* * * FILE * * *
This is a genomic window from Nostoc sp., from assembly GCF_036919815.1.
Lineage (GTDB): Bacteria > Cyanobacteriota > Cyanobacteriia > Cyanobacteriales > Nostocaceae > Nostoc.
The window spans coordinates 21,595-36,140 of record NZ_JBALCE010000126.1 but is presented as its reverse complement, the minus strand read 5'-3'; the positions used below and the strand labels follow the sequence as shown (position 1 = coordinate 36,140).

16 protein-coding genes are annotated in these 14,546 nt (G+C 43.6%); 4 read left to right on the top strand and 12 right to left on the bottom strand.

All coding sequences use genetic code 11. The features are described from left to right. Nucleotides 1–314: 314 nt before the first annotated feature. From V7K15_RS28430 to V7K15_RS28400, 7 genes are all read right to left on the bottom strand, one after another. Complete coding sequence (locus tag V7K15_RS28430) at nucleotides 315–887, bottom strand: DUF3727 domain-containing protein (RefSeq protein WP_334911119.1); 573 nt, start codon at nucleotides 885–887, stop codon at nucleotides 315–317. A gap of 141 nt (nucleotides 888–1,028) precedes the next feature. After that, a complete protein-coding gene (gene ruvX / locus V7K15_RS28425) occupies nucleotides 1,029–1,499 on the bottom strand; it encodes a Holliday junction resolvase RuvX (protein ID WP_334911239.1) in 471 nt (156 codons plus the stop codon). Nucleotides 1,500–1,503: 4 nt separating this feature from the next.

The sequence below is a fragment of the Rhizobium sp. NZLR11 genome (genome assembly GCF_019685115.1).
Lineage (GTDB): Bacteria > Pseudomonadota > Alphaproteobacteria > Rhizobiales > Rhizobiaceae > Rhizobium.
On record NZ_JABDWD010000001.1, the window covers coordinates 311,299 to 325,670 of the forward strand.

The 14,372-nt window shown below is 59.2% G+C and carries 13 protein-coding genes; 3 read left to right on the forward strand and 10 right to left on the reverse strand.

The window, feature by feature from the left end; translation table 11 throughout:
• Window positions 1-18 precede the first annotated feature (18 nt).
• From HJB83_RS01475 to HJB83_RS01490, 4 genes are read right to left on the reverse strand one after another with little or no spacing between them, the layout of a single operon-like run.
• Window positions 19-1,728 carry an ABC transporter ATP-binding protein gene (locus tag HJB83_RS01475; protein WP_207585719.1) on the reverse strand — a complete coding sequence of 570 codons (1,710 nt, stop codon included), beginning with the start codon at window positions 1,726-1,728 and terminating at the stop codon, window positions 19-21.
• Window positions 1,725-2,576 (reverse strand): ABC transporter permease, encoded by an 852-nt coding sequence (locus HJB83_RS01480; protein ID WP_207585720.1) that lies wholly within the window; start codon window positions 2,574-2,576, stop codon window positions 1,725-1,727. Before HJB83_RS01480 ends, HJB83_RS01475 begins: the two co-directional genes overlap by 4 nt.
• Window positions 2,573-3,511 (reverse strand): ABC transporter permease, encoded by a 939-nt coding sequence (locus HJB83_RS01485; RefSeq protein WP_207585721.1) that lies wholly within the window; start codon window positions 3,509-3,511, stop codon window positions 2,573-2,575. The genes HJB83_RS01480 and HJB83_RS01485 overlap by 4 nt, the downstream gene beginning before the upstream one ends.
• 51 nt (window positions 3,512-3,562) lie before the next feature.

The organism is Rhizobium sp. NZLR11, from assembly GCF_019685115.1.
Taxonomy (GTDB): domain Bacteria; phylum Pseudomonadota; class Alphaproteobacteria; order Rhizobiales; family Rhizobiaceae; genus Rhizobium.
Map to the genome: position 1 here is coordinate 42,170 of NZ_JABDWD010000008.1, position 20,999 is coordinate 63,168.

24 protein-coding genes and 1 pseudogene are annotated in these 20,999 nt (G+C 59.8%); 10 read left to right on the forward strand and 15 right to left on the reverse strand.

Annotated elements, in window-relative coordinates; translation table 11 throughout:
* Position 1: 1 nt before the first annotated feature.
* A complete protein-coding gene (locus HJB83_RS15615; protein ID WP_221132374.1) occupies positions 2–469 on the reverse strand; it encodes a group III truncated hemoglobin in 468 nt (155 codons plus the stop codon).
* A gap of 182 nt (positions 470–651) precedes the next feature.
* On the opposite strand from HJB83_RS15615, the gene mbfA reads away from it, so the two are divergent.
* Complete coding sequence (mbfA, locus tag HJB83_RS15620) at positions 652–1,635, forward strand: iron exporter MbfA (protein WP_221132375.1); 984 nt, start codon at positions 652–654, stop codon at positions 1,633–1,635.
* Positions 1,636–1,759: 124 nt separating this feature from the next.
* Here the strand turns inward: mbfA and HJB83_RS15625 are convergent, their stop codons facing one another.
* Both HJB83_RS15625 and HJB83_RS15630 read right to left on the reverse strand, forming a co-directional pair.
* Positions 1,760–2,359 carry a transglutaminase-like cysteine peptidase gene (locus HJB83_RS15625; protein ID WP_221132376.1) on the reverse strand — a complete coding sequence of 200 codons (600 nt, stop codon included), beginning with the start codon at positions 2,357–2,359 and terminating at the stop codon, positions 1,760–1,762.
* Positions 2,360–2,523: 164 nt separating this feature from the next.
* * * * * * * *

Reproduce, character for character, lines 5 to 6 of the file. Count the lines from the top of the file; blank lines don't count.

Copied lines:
All coding sequences use genetic code 11. The features are described from left to right. Nucleotides 1–314: 314 nt before the first annotated feature. From V7K15_RS28430 to V7K15_RS28400, 7 genes are all read right to left on the bottom strand, one after another. Complete coding sequence (locus tag V7K15_RS28430) at nucleotides 315–887, bottom strand: DUF3727 domain-containing protein (RefSeq protein WP_334911119.1); 573 nt, start codon at nucleotides 885–887, stop codon at nucleotides 315–317. A gap of 141 nt (nucleotides 888–1,028) precedes the next feature. After that, a complete protein-coding gene (gene ruvX / locus V7K15_RS28425) occupies nucleotides 1,029–1,499 on the bottom strand; it encodes a Holliday junction resolvase RuvX (protein ID WP_334911239.1) in 471 nt (156 codons plus the stop codon). Nucleotides 1,500–1,503: 4 nt separating this feature from the next.

The sequence below is a fragment of the Rhizobium sp. NZLR11 genome (genome assembly GCF_019685115.1).